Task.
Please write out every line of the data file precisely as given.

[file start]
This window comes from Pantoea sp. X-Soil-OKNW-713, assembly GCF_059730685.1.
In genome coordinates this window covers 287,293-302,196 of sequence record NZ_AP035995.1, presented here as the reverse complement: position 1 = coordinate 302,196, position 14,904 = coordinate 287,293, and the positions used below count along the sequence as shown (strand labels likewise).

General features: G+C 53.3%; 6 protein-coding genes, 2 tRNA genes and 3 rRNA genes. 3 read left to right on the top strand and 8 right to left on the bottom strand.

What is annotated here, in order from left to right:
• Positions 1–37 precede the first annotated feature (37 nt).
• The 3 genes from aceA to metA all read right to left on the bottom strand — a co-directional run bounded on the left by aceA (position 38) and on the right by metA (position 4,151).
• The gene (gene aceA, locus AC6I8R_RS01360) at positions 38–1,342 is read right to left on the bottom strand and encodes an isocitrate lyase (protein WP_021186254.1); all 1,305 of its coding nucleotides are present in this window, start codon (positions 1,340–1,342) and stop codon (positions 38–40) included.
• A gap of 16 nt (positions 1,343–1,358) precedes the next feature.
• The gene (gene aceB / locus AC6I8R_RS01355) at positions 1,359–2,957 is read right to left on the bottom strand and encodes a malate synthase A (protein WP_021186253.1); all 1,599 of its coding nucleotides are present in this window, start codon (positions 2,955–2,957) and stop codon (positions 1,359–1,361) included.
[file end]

This window comes from Pantoea sp. X-Soil-OKNW-713, assembly GCF_059730685.1.
In genome coordinates this window covers 287,293-302,196 of sequence record NZ_AP035995.1, presented here as the reverse complement: position 1 = coordinate 302,196, position 14,904 = coordinate 287,293, and the positions used below count along the sequence as shown (strand labels likewise).

General features: G+C 53.3%; 6 protein-coding genes, 2 tRNA genes and 3 rRNA genes. 3 read left to right on the top strand and 8 right to left on the bottom strand.

What is annotated here, in order from left to right:
• Positions 1–37 precede the first annotated feature (37 nt).
• The 3 genes from aceA to metA all read right to left on the bottom strand — a co-directional run bounded on the left by aceA (position 38) and on the right by metA (position 4,151).
• The gene (gene aceA, locus AC6I8R_RS01360) at positions 38–1,342 is read right to left on the bottom strand and encodes an isocitrate lyase (protein WP_021186254.1); all 1,305 of its coding nucleotides are present in this window, start codon (positions 1,340–1,342) and stop codon (positions 38–40) included.
• A gap of 16 nt (positions 1,343–1,358) precedes the next feature.
• The gene (gene aceB / locus AC6I8R_RS01355) at positions 1,359–2,957 is read right to left on the bottom strand and encodes a malate synthase A (protein WP_021186253.1); all 1,599 of its coding nucleotides are present in this window, start codon (positions 2,955–2,957) and stop codon (positions 1,359–1,361) included.